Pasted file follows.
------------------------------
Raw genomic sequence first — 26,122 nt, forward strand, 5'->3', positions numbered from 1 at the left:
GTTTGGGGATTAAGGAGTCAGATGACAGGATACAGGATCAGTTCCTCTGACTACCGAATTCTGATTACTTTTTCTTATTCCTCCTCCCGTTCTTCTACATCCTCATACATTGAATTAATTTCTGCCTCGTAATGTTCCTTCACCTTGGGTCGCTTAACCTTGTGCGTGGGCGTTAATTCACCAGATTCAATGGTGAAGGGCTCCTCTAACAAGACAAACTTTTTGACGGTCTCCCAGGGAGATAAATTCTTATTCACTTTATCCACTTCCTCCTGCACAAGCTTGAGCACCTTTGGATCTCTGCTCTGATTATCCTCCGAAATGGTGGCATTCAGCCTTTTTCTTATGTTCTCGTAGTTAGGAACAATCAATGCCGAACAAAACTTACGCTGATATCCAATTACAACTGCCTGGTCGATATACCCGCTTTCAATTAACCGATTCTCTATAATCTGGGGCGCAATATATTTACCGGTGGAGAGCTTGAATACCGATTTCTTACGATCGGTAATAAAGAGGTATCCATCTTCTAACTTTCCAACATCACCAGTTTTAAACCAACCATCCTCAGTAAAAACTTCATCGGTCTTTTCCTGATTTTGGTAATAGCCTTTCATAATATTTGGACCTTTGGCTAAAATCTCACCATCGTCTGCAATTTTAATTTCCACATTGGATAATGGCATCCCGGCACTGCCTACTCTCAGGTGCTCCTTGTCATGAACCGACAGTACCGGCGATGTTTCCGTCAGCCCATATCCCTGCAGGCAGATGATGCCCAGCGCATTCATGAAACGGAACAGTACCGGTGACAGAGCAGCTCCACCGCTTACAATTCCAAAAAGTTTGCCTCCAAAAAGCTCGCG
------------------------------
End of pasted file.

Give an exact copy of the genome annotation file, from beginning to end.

Raw genomic sequence first — 26,122 nt, forward strand, 5'->3', positions numbered from 1 at the left:
GTTTGGGGATTAAGGAGTCAGATGACAGGATACAGGATCAGTTCCTCTGACTACCGAATTCTGATTACTTTTTCTTATTCCTCCTCCCGTTCTTCTACATCCTCATACATTGAATTAATTTCTGCCTCGTAATGTTCCTTCACCTTGGGTCGCTTAACCTTGTGCGTGGGCGTTAATTCACCAGATTCAATGGTGAAGGGCTCCTCTAACAAGACAAACTTTTTGACGGTCTCCCAGGGAGATAAATTCTTATTCACTTTATCCACTTCCTCCTGCACAAGCTTGAGCACCTTTGGATCTCTGCTCTGATTATCCTCCGAAATGGTGGCATTCAGCCTTTTTCTTATGTTCTCGTAGTTAGGAACAATCAATGCCGAACAAAACTTACGCTGATATCCAATTACAACTGCCTGGTCGATATACCCGCTTTCAATTAACCGATTCTCTATAATCTGGGGCGCAATATATTTACCGGTGGAGAGCTTGAATACCGATTTCTTACGATCGGTAATAAAGAGGTATCCATCTTCTAACTTTCCAACATCACCAGTTTTAAACCAACCATCCTCAGTAAAAACTTCATCGGTCTTTTCCTGATTTTGGTAATAGCCTTTCATAATATTTGGACCTTTGGCTAAAATCTCACCATCGTCTGCAATTTTAATTTCCACATTGGATAATGGCATCCCGGCACTGCCTACTCTCAGGTGCTCCTTGTCATGAACCGACAGTACCGGCGATGTTTCCGTCAGCCCATATCCCTGCAGGCAGATGATGCCCAGCGCATTCATGAAACGGAACAGTACCGGTGACAGAGCAGCTCCACCGCTTACAATTCCAAAAAGTTTGCCTCCAAAAAGCTCGCG